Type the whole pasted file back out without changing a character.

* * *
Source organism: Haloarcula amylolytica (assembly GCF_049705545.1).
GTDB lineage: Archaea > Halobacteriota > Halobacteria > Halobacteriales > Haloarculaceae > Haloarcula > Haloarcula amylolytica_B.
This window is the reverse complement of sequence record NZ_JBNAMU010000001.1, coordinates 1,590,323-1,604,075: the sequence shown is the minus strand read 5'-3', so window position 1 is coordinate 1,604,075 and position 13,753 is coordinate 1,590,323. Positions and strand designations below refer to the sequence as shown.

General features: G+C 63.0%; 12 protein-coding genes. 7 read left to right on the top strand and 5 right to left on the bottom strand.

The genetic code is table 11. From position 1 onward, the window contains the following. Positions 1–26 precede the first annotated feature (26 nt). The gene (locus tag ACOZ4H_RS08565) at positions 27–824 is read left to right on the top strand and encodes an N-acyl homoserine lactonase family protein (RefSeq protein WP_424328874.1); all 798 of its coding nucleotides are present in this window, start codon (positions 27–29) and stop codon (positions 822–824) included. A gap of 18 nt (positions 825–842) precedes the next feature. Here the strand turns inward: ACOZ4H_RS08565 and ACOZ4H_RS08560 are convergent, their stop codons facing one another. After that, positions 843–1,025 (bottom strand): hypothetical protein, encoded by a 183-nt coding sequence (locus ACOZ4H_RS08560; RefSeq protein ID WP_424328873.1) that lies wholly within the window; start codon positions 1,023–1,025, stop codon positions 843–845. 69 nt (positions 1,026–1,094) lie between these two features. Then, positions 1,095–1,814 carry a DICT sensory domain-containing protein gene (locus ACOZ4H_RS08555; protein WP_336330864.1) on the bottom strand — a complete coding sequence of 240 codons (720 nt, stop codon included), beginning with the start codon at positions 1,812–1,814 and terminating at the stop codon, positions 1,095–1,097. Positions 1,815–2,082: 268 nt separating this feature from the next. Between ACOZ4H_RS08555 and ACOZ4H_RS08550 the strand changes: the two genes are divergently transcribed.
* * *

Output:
Source organism: Haloarcula amylolytica (assembly GCF_049705545.1).
GTDB lineage: Archaea > Halobacteriota > Halobacteria > Halobacteriales > Haloarculaceae > Haloarcula > Haloarcula amylolytica_B.
This window is the reverse complement of sequence record NZ_JBNAMU010000001.1, coordinates 1,590,323-1,604,075: the sequence shown is the minus strand read 5'-3', so window position 1 is coordinate 1,604,075 and position 13,753 is coordinate 1,590,323. Positions and strand designations below refer to the sequence as shown.

General features: G+C 63.0%; 12 protein-coding genes. 7 read left to right on the top strand and 5 right to left on the bottom strand.

The genetic code is table 11. From position 1 onward, the window contains the following. Positions 1–26 precede the first annotated feature (26 nt). The gene (locus tag ACOZ4H_RS08565) at positions 27–824 is read left to right on the top strand and encodes an N-acyl homoserine lactonase family protein (RefSeq protein WP_424328874.1); all 798 of its coding nucleotides are present in this window, start codon (positions 27–29) and stop codon (positions 822–824) included. A gap of 18 nt (positions 825–842) precedes the next feature. Here the strand turns inward: ACOZ4H_RS08565 and ACOZ4H_RS08560 are convergent, their stop codons facing one another. After that, positions 843–1,025 (bottom strand): hypothetical protein, encoded by a 183-nt coding sequence (locus ACOZ4H_RS08560; RefSeq protein ID WP_424328873.1) that lies wholly within the window; start codon positions 1,023–1,025, stop codon positions 843–845. 69 nt (positions 1,026–1,094) lie between these two features. Then, positions 1,095–1,814 carry a DICT sensory domain-containing protein gene (locus ACOZ4H_RS08555; protein WP_336330864.1) on the bottom strand — a complete coding sequence of 240 codons (720 nt, stop codon included), beginning with the start codon at positions 1,812–1,814 and terminating at the stop codon, positions 1,095–1,097. Positions 1,815–2,082: 268 nt separating this feature from the next. Between ACOZ4H_RS08555 and ACOZ4H_RS08550 the strand changes: the two genes are divergently transcribed.